By Sarah Klassen
‘Humanitarians often don’t stop for Christmas in the Philippines’- I was speaking to a group of front-line humanitarian workers from different agencies across Manila. We were discussing the typhoon season which was underway. Talk of impending typhoons seemed at odds with the flurry of Christmas decorations covering Manila’s streets and the upbeat carols being blasted in most public restaurants. ‘Since the 90s, we’ve been impacted by almost 600 natural disasters’- it was becoming clearer why the humanitarian community never stopped here!
The term typhoon is the regional name in the northwest Pacific for a very severe tropical cyclone. Normally typhoons come with the wet season, which begins between June or July and lasts until November or December.
Typically, 20 tropical cyclones enter the Philippines on a yearly basis- and some of them will develop into typhoons or super typhoons. Between 2006 and 2016, 65% of the tropical cyclones which entered the Philippines made landfall- and wreaked all kinds of havoc on the communities within their paths. The deadliest tropical cyclone to impact the Philippines was typhoon Haiphong which killed up to 20,000 people as it passed over the country in September 1881.
Just a few days after the ominous discussion that I had with the humanitarian community in Manila, on Christmas day, storm Usman entered the Philippines. Fifty-seven people died in the Bicol region, southeast of Manila. 11 were killed in the central island of Samar, mostly due to landslides and drownings. Storm Usman emerged as the deadliest weather disaster for the country this year, after typhoon Mangkhut in September.
For those of us working to respond early to forecasted disasters with the aim of mitigating the predicted impacts- cyclones are an exceptionally tricky nut to crack. But it is so critical that we do- particularly in a context like the Philippines where the human and economic costs of these storms are staggering.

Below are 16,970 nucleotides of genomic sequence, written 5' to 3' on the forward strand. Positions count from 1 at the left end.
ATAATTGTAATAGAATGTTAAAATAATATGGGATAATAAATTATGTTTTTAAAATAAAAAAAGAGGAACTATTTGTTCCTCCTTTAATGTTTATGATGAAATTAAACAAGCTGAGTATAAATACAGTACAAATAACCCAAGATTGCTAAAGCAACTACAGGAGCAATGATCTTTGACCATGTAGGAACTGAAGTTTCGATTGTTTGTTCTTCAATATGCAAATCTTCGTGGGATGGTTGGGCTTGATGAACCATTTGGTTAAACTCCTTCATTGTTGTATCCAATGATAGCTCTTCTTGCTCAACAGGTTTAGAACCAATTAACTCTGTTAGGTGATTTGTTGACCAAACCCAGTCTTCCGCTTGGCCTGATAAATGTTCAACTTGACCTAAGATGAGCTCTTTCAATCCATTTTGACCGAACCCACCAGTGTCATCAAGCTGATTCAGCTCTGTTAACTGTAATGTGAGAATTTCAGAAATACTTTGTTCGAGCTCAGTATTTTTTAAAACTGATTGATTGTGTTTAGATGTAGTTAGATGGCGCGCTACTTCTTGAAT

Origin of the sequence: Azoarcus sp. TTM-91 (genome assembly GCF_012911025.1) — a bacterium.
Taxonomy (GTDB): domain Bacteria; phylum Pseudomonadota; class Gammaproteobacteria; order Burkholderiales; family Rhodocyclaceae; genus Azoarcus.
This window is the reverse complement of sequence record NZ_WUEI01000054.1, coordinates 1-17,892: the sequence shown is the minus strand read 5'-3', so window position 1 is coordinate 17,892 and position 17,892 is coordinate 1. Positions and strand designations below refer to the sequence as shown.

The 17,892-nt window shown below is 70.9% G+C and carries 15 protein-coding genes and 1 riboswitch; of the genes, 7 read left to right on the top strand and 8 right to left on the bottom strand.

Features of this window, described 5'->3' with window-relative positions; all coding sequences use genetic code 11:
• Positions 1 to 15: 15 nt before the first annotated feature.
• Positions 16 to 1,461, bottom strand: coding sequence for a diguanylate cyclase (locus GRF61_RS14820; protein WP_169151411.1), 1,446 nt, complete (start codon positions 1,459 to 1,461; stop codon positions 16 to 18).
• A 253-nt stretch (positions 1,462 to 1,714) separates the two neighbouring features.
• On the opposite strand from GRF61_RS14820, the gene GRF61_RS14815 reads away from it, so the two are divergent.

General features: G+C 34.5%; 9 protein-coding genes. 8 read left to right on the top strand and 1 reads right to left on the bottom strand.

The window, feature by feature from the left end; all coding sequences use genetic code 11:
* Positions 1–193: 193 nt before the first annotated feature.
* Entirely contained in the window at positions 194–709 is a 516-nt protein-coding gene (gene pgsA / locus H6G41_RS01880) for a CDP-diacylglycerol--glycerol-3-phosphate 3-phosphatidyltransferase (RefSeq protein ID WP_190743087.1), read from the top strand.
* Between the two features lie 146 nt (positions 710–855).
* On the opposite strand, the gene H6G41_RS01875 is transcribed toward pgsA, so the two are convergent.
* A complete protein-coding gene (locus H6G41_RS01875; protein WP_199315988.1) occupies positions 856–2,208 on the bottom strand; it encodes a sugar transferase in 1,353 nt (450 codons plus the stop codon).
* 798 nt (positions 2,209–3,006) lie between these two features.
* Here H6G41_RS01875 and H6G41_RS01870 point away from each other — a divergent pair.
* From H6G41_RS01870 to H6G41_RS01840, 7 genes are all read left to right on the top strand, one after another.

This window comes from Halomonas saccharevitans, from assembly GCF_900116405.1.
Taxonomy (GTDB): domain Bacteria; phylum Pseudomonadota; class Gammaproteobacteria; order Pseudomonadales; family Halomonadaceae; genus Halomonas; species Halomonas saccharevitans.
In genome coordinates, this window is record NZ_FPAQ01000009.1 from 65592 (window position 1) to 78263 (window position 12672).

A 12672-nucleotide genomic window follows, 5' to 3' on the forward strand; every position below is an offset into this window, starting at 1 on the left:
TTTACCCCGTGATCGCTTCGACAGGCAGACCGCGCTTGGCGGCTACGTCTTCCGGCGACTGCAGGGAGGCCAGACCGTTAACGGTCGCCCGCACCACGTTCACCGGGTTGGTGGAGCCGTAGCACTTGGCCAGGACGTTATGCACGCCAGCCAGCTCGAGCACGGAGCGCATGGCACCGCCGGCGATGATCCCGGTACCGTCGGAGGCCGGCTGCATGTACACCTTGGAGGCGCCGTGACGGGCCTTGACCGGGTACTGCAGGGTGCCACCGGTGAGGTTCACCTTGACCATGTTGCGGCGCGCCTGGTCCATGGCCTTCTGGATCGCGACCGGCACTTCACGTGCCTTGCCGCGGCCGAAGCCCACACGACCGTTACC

One of the reasons cyclones are so difficult to anticipate is because we have a credible forecast only three days in advance of a storm making landfall- and there are still considerable uncertainties involved. This means that we have a lead-time of only three days to implement anticipatory humanitarian action. Given this challenge (and a variety of others) Start members have never been able to use the Start Fund’s Crisis Anticipation Window to respond early to cyclones. We hope to change this in the future.
Start Members and the Philippines Red Cross convened in Manila in December to discuss how cyclones can be better anticipated moving forward. The group discussed the challenge of anticipating cyclones, but also began a conversation about how the Red Cross and the Start Network can work together in the future to better anticipate cyclones. Start members were also keen to learn from the Red Cross’s Early Action Plan (EAP) for typhoons. During the discussion, pertinent questions emerged which will continue to be taken forward such as:
How does the Start Fund’s Crisis Anticipation Window need to be adapted in order to make anticipatory action for cyclones possible?
What triggers and agreements need to be put in place in advance in order to make anticipatory action possible?
Although the lead-time is short, what are relevant anticipatory humanitarian actions?
Crisis anticipation is key for a context like the Philippines, which ranked third on the World Risk Index of the most disaster-prone countries in the world. It experiences almost all forms of natural and man-made disasters such as typhoons, earthquakes, floods, volcanic eruptions, landslides, fires and armed conflict. In other words- the humanitarian community has its hands full! With these hazards and risks far outweighing limited humanitarian resources available, the need for crisis anticipation only becomes clearer. The Start Network will continue to work with members and partners to build the necessary tools and guidance so that members can better anticipate cyclones moving forward.